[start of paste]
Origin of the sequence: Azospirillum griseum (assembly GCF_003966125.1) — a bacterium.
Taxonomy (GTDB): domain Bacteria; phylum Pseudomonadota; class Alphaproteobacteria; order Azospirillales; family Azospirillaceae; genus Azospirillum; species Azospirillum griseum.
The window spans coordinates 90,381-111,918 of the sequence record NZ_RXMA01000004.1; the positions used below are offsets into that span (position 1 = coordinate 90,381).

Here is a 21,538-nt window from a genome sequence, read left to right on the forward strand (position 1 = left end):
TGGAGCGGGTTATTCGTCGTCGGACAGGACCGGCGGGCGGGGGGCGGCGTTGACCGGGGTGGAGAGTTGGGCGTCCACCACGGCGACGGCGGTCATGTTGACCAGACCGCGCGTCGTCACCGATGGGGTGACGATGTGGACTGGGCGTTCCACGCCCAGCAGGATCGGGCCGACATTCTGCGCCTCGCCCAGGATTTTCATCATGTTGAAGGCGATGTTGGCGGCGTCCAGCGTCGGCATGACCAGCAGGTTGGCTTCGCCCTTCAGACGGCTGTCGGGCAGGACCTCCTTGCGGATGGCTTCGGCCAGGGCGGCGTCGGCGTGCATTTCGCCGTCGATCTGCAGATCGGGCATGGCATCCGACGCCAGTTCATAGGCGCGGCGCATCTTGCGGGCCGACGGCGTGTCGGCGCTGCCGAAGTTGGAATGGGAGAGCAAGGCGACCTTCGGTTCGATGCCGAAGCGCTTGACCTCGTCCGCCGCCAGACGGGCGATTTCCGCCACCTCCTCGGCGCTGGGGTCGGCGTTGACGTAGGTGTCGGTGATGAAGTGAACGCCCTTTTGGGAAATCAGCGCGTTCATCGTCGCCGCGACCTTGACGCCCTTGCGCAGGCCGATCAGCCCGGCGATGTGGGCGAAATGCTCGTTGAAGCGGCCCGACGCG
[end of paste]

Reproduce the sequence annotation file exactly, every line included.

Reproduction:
Origin of the sequence: Azospirillum griseum (assembly GCF_003966125.1) — a bacterium.
Taxonomy (GTDB): domain Bacteria; phylum Pseudomonadota; class Alphaproteobacteria; order Azospirillales; family Azospirillaceae; genus Azospirillum; species Azospirillum griseum.
The window spans coordinates 90,381-111,918 of the sequence record NZ_RXMA01000004.1; the positions used below are offsets into that span (position 1 = coordinate 90,381).

Here is a 21,538-nt window from a genome sequence, read left to right on the forward strand (position 1 = left end):
TGGAGCGGGTTATTCGTCGTCGGACAGGACCGGCGGGCGGGGGGCGGCGTTGACCGGGGTGGAGAGTTGGGCGTCCACCACGGCGACGGCGGTCATGTTGACCAGACCGCGCGTCGTCACCGATGGGGTGACGATGTGGACTGGGCGTTCCACGCCCAGCAGGATCGGGCCGACATTCTGCGCCTCGCCCAGGATTTTCATCATGTTGAAGGCGATGTTGGCGGCGTCCAGCGTCGGCATGACCAGCAGGTTGGCTTCGCCCTTCAGACGGCTGTCGGGCAGGACCTCCTTGCGGATGGCTTCGGCCAGGGCGGCGTCGGCGTGCATTTCGCCGTCGATCTGCAGATCGGGCATGGCATCCGACGCCAGTTCATAGGCGCGGCGCATCTTGCGGGCCGACGGCGTGTCGGCGCTGCCGAAGTTGGAATGGGAGAGCAAGGCGACCTTCGGTTCGATGCCGAAGCGCTTGACCTCGTCCGCCGCCAGACGGGCGATTTCCGCCACCTCCTCGGCGCTGGGGTCGGCGTTGACGTAGGTGTCGGTGATGAAGTGAACGCCCTTTTGGGAAATCAGCGCGTTCATCGTCGCCGCGACCTTGACGCCCTTGCGCAGGCCGATCAGCCCGGCGATGTGGGCGAAATGCTCGTTGAAGCGGCCCGACGCG